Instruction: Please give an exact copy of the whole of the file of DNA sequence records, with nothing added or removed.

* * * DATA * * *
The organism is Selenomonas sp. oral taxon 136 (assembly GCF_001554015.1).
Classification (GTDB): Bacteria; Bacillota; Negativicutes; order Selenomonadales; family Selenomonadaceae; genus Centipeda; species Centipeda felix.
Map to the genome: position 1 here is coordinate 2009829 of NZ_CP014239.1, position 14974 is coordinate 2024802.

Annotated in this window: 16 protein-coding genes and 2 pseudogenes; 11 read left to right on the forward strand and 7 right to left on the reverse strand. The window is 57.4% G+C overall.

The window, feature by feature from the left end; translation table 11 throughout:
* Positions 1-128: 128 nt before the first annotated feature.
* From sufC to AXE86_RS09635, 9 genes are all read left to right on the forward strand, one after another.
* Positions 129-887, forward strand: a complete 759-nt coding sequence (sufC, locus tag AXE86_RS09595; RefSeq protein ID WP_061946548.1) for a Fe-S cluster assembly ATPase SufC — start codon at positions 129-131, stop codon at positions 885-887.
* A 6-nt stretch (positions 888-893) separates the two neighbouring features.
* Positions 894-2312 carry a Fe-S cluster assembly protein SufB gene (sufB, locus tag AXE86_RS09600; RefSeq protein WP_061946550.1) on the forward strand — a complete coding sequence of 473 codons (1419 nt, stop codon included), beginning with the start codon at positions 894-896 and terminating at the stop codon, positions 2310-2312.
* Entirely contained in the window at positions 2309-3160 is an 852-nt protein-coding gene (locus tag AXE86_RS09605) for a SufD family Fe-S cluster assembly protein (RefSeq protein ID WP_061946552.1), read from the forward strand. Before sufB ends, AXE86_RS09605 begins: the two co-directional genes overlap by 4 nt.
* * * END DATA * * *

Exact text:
The organism is Selenomonas sp. oral taxon 136 (assembly GCF_001554015.1).
Classification (GTDB): Bacteria; Bacillota; Negativicutes; order Selenomonadales; family Selenomonadaceae; genus Centipeda; species Centipeda felix.
Map to the genome: position 1 here is coordinate 2009829 of NZ_CP014239.1, position 14974 is coordinate 2024802.

Annotated in this window: 16 protein-coding genes and 2 pseudogenes; 11 read left to right on the forward strand and 7 right to left on the reverse strand. The window is 57.4% G+C overall.

The window, feature by feature from the left end; translation table 11 throughout:
* Positions 1-128: 128 nt before the first annotated feature.
* From sufC to AXE86_RS09635, 9 genes are all read left to right on the forward strand, one after another.
* Positions 129-887, forward strand: a complete 759-nt coding sequence (sufC, locus tag AXE86_RS09595; RefSeq protein ID WP_061946548.1) for a Fe-S cluster assembly ATPase SufC — start codon at positions 129-131, stop codon at positions 885-887.
* A 6-nt stretch (positions 888-893) separates the two neighbouring features.
* Positions 894-2312 carry a Fe-S cluster assembly protein SufB gene (sufB, locus tag AXE86_RS09600; RefSeq protein WP_061946550.1) on the forward strand — a complete coding sequence of 473 codons (1419 nt, stop codon included), beginning with the start codon at positions 894-896 and terminating at the stop codon, positions 2310-2312.
* Entirely contained in the window at positions 2309-3160 is an 852-nt protein-coding gene (locus tag AXE86_RS09605) for a SufD family Fe-S cluster assembly protein (RefSeq protein ID WP_061946552.1), read from the forward strand. Before sufB ends, AXE86_RS09605 begins: the two co-directional genes overlap by 4 nt.